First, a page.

With every year, 3D printing is bringing more and more to the table in the medical industry. The ultimate goal in the medical field is to print complex organs necessary for transplants, though it is still decades away. Researchers are just beginning to happen, and it will take a long way to reach its real potential.
Nevertheless, 3d bioprinting has successfully been able to bring a significant difference in the lives of the people. It has the potential to improve as well as save hundreds of lives, something that was impossible a while back.
In this article, we are going to mention some of the excellent ways in which 3D printing has bought a significant change in the medical industry.
3D Printing Labs
One of the trends that have emerged recently would be printing objects directly in the hospitals. A few years ago, there used to be only a few hospitals that used this technology directly. But now, the trend has spread widely to most of the hospitals in the United States and other parts of the globe. They buy the best 3D printers for the3D printing labs in their complexes to assist healthcare professionals in their day to day activities.
Dr. Justin Ryan, a research scientist, and biomedical engineer has worked in collaboration with more than 15 institutions located in six countries worldwide. The work is mainly to print models specific to patients’ prior surgery to understand the anatomy of the patient.
They offer a better surgical outcome with these 3D labs. Ryan explains that doctors are going to be trained better, less time will be spent in the surgical suite, the patient will spend less time under anesthesia.
All of this ultimately means that the patient will spend less time in the open environment. Ryan hopes that it will help in reducing mortality and morbidity. Clinical trials are going on for understanding the impact models will have on surgical outcomes.
Initiative taken by the non-profits, 3D printed prosthetics for patients are being offered at a low cost. The MakerBot-style printers are creating a massive impact by supplying these affordable prosthetics, especially in the developing countries. The prosthetics have the latest technology and have the potential of changing the lives of people who did not have any hope without these devices.
Certain organizations like Not Impossible and Range of Motion Project (ROMP) are using 3D printing for building high quality, low-cost orthotic braces and prosthetic limbs for patients who wouldn’t have received them otherwise. E-Nable is known for encouraging engineers and other individuals all around the world for building arms and hands with their 3D printers in their free time, taking help from the open source designs of E-Nable. The organization has provided about 1,980 arms till date, mostly for kids.
Customized Medical Implants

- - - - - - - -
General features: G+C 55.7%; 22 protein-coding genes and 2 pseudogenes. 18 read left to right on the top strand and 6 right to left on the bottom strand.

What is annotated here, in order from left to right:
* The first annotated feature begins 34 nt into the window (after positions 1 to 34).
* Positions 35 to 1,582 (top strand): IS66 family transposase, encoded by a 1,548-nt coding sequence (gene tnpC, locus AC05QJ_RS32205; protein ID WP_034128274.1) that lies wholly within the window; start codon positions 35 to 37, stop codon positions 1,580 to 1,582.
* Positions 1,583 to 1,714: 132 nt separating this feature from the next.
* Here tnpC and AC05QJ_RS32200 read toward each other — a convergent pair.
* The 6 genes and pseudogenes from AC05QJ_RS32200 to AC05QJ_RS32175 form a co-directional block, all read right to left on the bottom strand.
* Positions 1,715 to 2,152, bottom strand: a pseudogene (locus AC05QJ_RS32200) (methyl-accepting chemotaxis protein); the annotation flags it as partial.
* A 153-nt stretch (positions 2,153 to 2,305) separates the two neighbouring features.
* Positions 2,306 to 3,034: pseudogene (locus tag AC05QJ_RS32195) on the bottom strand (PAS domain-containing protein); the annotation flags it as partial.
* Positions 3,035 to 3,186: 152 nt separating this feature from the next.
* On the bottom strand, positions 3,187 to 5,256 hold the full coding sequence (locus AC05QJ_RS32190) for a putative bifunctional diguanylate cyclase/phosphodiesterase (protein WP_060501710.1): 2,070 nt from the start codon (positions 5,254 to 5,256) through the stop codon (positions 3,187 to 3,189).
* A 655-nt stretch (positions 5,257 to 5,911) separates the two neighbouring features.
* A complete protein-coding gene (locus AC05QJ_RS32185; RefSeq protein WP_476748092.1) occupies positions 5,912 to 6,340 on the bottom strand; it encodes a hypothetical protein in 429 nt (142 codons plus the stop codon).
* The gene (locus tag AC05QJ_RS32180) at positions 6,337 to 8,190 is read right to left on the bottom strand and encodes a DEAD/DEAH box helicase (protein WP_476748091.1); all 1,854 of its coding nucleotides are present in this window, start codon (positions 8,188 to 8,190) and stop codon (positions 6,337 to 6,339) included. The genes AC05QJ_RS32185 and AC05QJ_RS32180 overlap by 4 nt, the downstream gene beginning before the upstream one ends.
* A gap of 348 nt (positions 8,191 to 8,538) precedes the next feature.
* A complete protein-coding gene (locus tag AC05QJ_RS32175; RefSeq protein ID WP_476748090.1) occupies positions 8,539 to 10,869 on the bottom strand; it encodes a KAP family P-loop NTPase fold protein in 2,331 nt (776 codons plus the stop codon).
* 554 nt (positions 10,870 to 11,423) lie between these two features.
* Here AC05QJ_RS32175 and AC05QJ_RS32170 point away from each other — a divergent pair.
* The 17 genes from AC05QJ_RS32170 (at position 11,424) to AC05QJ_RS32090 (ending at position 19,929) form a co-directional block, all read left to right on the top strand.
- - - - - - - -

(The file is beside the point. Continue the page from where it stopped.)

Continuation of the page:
Several bony part 3d printed replacements like skull, spine, ankles, hips, or knees are implanted each year. The future is also known to hold promise in creating patient-specific parts. The Food and Drug Administration hasn’t approved it, but some of them have been cleared under the emergency clearance process.
The University of Michigan developed the tracheal splint for an infant who has a congenitally defective trachea that collapsed from undergoing conventional treatment. With the help of a 3D print replica, the bioengineering-surgical team was able to treat the weakened trachea.
Customized Protective Aids and Devices
As 3D printing offers rapid, low-cost, high-quality production of any material from hearing aids to dental implants, they are known to provide better protection because of its better fit and higher efficiency.
Biomaterials for Complex Organs and Organ Structures
It is a vision in the future, but it has the potential to bring a massive change in the medical industry. With the advancement of 3D printing, the thought of reproducing human organs with the help of biomaterial more than a simple pipe dream. One step at a time, researchers are starting with simple structures like bladder, bone, cartilage, blood vessels, and skin in order to move to other complex organs like heart valves.
Drugs and Medication
Lee Cronin, a chemist from the University of Glasgow, mentioned that he is interested in doing the same thing that Apple did to music with prescription drugs. He suggests that 3D printers are capable of assimilating chemical compounds at the very molecular level. It means that patients will be able to go to the online drugstore and make use of their digital prescription for buying a blueprint and chemical ink for printing their drug at home.
3D printing is already used in poverty-stricken areas. As these printers can manufacture items, it can very easily d the same for medical equipment at a lower cost without compromising on the quality.
3D printing is just like the many revolutionary technologies that are a part of the healthcare industry. It is indeed a boon to society.